It's hard to open a newspaper these days (or a browser window) without seeing something about the danger of repeated concussions, whether it’s on the athletic field or in a war zone. One of the biggest challenges in understanding the risk is diagnosis — how do you know it's a concussion and not just a benign bump on the head?
In 2011, Adam Simon founded his company Cerora, and set to work developing a device to measure brain waves as a way of diagnosing concussions. Shortly thereafter, two advisers independently mentioned that he should look into the business-development services offered by Ben Franklin Technology Partners of Northeastern Pennsylvania (BFTP/NEP). Simon attended Ben Franklin Venture Idol at Ben Franklin TechVentures® in Bethlehem and picked the brains of its resident entrepreneurs.
“I got 100 percent positivity,” recalls Simon.
So, with BFTP/NEP’s financial support, he moved Cerora to Bethlehem, giving the company access to some serious perks, including opportunities to rehearse venture-capital pitches and lunches with executives from other startups. The stable of companies at BFTP/NEP encompass the full Life Sciences “umbrella” — pharmaceuticals, medical devices, clinical support systems, independent labs and information technology.
“We are feeling an enormous sense of support,” says Simon. “And I didn't feel that before we came here.”
Cerora's device, the MindReader, is an objective, multifaceted way to assess whether or not someone has suffered a concussion. The technology could also be utilized in war zones, another hotbed of head injuries.
Currently, a concussion (also called mild traumatic brain injury) is diagnosed by asking a patient to complete a series of tasks, like standing up with their eyes closed while a trainer counts how many times they wobble.
The MindReader, on the other hand, is a headband with a sensor that sits on the forehead and measures brain waves. The device is still being refined, but it can assess patients while they do simple tasks such as tracking moving objects with their eyes, reading strings of numbers or touching their noses with their eyes closed. Cerora also plans to build in the ability to assess a patient's balance.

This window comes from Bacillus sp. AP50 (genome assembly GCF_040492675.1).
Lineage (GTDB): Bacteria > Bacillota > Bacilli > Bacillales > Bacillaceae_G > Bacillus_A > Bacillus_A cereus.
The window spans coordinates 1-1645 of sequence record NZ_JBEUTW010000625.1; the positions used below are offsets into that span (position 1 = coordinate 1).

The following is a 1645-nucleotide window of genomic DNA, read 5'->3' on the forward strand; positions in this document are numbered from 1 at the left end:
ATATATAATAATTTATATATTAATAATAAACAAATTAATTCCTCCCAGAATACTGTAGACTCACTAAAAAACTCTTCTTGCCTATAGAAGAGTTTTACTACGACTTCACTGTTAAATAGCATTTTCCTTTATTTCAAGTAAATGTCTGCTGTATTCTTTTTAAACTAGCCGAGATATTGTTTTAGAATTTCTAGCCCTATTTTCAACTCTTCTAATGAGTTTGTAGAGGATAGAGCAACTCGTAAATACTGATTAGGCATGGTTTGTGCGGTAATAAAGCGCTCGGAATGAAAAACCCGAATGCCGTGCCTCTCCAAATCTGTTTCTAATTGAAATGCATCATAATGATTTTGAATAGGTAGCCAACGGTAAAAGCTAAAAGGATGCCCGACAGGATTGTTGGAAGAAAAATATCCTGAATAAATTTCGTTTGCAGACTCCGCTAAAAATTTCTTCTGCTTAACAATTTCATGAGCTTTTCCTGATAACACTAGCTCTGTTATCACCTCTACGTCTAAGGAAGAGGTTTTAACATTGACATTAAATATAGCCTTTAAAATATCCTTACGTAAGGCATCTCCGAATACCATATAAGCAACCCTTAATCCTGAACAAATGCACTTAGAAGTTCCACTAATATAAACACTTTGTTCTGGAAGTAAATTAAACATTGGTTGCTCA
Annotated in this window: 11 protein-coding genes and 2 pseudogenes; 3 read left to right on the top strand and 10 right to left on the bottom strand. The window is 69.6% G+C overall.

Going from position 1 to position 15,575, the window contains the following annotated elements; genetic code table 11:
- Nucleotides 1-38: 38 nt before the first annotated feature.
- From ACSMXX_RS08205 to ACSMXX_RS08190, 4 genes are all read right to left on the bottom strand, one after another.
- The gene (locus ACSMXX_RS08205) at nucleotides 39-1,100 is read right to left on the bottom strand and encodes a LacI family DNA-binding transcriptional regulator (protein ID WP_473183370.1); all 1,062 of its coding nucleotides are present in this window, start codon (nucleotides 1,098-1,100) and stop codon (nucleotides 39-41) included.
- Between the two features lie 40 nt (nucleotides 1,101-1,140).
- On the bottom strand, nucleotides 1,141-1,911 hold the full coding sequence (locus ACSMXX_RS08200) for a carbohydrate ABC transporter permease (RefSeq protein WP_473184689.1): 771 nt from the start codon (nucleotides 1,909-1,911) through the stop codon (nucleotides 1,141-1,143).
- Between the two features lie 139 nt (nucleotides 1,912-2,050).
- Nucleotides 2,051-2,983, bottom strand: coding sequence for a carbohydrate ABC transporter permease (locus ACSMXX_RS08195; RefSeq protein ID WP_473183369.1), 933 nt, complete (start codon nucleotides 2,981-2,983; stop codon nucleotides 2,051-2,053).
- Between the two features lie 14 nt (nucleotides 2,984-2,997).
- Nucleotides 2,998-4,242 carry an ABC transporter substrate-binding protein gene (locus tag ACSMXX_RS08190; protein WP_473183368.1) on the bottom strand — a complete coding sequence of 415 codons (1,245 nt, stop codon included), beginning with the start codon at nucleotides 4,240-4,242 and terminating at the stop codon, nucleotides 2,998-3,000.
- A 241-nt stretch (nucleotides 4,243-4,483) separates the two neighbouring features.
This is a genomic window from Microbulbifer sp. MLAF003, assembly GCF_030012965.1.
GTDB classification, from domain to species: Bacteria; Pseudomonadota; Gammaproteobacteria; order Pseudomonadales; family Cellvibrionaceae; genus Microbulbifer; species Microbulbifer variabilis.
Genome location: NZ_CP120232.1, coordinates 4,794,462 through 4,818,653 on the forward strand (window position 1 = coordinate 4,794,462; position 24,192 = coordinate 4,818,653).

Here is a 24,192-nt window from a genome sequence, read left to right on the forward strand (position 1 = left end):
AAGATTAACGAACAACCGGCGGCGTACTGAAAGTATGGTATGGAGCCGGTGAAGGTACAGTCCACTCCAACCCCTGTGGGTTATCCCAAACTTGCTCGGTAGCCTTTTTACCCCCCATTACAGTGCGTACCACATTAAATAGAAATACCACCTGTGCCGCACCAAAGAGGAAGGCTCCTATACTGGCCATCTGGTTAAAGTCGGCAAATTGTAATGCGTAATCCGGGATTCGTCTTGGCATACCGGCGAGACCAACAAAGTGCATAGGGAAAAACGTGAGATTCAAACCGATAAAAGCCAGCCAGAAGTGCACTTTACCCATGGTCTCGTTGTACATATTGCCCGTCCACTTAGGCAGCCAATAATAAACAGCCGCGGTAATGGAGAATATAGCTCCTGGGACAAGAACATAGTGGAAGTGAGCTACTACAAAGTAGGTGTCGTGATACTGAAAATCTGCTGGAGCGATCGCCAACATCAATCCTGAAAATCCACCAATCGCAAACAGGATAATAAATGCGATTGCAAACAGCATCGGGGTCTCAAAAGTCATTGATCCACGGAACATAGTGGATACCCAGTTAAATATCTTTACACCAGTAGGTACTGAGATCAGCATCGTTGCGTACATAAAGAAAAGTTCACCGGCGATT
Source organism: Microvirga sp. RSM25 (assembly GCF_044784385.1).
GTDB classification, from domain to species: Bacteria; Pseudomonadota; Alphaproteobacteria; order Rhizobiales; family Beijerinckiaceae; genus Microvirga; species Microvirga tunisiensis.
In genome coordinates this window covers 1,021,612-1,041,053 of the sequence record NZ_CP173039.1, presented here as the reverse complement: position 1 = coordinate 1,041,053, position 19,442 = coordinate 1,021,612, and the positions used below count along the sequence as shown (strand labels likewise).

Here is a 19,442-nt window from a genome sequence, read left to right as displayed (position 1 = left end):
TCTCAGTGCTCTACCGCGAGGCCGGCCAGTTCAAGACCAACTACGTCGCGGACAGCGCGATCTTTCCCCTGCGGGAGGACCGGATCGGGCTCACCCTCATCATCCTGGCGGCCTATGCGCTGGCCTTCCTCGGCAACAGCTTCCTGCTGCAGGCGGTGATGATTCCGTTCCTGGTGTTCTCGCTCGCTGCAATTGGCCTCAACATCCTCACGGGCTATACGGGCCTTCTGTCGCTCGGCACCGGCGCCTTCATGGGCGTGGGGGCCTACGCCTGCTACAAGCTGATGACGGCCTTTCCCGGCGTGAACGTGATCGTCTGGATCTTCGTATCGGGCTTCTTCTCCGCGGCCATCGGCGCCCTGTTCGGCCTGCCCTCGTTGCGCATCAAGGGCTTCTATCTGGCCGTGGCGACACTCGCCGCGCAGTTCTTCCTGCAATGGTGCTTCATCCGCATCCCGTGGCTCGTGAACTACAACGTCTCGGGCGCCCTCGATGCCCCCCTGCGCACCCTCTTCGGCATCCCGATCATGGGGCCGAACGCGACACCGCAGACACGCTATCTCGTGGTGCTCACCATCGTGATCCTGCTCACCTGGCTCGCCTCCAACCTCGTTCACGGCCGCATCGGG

Data from the MindReader is then uploaded to the cloud and analyzed, and a report is prepared for a doctor. The objective biosensor supports the decision as to whether a patient has been concussed and when it's safe for him or her to return to the game or the battlefield. Some aspects of the idea grew out of research Simon did on Alzheimer's disease while working for Merck; the MindReader could diagnose that condition as well.
“The only way to diagnose Alzheimer's is with an autopsy,” explains Simon. “Today a concussion, or mild traumatic brain injury, is a subjective assessment by a clinician.”
A community of startups
Cerora is just one of the 61 life science start-ups successfully launched by Ben Franklin Technology Partners of Northeastern Pennsylvania since 1987. Ben Franklin, an initiative of the state's Department of Community and Economic Development, reports that these companies have created more than 2,800 new jobs in the organization's 21-county service area, which includes Reading, the Lehigh Valley, the Poconos, and the eastern portion of Marcellus Shale country.
Joe Lane, the organization's vice president of enterprise development, says Ben Franklin's investments in these ventures — almost $12 million in total — build on sectors in which the region's life sciences economy is especially robust. The development of medical devices — any kind of tool used in medical treatment, from precision tubing used in surgeries to pacemakers — is one strength.
Medical devices are typically less expensive to develop and faster to market than pharmaceuticals, which can run more than $1 billion over the better part of a decade for a single drug. In contrast, the average medical device is ready for the market within two years at a total price tag of about $31 million.
The Reading and Lehigh Valley areas in particular have a long history of fostering medical device manufacturers. Berks County firms that started as knitting needle manufacturers for the hosiery industry evolved to produce medical needles and other surgical products. The presence of larger firms like Teleflex and B. Braun has provided the region with a workforce that possesses scientific expertise and training in precision manufacturing.